From TechEd: Hyper-V Improvements in Windows Server 2012 R2
Microsoft at TechEd last week previewed some of the upcoming Hyper-V improvements in Windows Server 2012 R2. Public preview releases of Windows Server 2012 R2 will arrive this month, with the product expected to ship by year's end. However, in terms of Hyper-V technology, Microsoft will be getting ready to deliver "generation-2 virtual machines" (gen-2 VMs) with this Windows Server release.
Ben Armstrong, a program manager on the Hyper-V team at Microsoft, said that the gen-2 VMs get rid of "the fluff" in the gen-1 VMs that made the VMs look like computer hardware. The gen-2 VMs, which presently are only supported on Windows 8 and Windows Server 2012 64-bit hardware, will dispense with some of that baggage, Armstrong explained in his TechEd presentation.
UEFI Security. Hyper-V with gen-2 VMs will take advantage of the security enhancements in the Unified Extensible Firmware Interface (UEFI) instead of the old BIOS. Tapping UEFI will give IT organizations the advantage of having "secure boot" protection inside a VM, according to Armstrong. The secure boot capability, which is part of the UEFI specification, is a method for thwarting potential rootkits that could get injected into the pre-bootup processes of an operating system.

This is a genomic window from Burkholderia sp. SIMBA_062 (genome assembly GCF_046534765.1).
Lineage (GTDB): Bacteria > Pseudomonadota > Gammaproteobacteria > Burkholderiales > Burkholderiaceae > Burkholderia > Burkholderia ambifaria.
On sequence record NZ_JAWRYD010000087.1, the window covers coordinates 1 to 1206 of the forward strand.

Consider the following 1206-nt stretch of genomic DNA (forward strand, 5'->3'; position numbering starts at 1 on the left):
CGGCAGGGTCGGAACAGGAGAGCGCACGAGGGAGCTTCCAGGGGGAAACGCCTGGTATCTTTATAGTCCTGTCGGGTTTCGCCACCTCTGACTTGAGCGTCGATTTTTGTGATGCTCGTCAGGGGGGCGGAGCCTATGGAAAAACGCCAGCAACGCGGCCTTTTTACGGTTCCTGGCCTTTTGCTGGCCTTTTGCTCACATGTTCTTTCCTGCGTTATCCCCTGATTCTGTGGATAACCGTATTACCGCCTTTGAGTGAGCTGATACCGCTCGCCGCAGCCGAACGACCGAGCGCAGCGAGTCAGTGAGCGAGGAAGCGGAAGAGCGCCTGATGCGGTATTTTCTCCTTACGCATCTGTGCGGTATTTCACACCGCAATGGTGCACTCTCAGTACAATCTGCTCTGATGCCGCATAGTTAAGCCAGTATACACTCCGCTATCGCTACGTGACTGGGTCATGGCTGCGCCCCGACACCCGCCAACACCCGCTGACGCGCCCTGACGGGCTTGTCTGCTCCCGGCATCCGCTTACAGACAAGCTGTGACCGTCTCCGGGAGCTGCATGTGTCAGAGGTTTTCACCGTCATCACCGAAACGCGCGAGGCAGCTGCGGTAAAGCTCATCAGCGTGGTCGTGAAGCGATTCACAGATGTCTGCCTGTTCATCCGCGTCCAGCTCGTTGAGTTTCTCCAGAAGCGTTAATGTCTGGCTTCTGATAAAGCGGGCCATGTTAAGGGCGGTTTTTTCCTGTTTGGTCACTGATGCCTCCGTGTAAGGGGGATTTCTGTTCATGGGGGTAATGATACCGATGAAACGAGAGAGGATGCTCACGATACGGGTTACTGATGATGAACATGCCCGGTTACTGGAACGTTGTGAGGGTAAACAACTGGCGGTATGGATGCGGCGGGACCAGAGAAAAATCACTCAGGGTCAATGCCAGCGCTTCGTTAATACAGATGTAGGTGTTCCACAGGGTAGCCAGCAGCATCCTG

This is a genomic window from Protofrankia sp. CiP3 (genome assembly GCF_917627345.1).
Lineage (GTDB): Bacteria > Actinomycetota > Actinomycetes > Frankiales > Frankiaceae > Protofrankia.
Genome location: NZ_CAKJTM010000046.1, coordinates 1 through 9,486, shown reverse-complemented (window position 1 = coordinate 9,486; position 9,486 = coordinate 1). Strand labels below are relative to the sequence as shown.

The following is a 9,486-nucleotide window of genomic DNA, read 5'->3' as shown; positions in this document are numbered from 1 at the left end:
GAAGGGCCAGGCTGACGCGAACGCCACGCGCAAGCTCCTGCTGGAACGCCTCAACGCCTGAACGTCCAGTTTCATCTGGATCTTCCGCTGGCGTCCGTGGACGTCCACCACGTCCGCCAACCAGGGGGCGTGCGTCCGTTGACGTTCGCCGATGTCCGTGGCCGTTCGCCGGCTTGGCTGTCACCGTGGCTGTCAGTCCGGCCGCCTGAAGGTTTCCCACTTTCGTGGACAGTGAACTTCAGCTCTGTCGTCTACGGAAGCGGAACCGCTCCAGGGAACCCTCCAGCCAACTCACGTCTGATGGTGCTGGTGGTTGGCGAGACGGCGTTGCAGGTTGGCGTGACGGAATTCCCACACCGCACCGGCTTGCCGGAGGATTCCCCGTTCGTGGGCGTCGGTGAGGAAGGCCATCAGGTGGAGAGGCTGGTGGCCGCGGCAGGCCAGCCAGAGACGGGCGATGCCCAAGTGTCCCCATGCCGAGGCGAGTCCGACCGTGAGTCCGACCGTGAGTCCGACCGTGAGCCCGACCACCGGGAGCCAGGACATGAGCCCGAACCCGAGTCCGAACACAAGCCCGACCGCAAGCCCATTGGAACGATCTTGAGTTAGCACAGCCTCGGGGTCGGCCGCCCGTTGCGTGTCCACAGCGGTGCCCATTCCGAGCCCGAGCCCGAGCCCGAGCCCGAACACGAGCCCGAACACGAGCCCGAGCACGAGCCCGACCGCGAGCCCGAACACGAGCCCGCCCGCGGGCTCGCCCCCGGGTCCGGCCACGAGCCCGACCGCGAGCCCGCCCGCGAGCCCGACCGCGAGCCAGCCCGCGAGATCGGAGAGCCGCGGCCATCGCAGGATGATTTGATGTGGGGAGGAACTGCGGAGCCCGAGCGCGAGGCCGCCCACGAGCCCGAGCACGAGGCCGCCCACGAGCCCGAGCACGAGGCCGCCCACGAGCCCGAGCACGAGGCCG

SCSI Boot. Armstrong said that the real benefit of using gen-2 VMs is the ability to boot off a SCSI controller. There are a couple of performance benefits, too, such as enabling the operating system to boot 20 percent faster, as well as speeding up OS installations by about 50 percent. That said, he gave the opinion that gen-1 VMs would not be going away, but that IT organizations would run the two VM types side by side.
Automatic Activation of VMs. On the licensing side of things, the new Hyper-V will enable automatic activation of VMs when running the Datacenter edition of Windows Server 2012 R2, which makes things easier for service providers and enterprises. Armstrong added that this capability doesn't require having volume licensing in place as "if it's Datacenter and it's activated, you've got it." He added that the VMs don't depend on keys, so it's possible to move them around without worrying about that issue. This automatic activation feature depends on having the host run Windows Server 2012 R2 Datacenter edition with Windows Server 2012 R2 running in the VMs.
VM Copy and Paste. Microsoft enabled copy-and-paste operations from one VM into another with Windows Server 2012 R2. Armstrong explained that these sorts of operations now can take place while not having a network connection. This offline copy-and-paste capability is enabled via the Remote Desktop Services in the VM and applies to smartcards, folder redirection and USB drives. The capability will work with both gen-1 and gen-2 VMs using the new Hyper-V.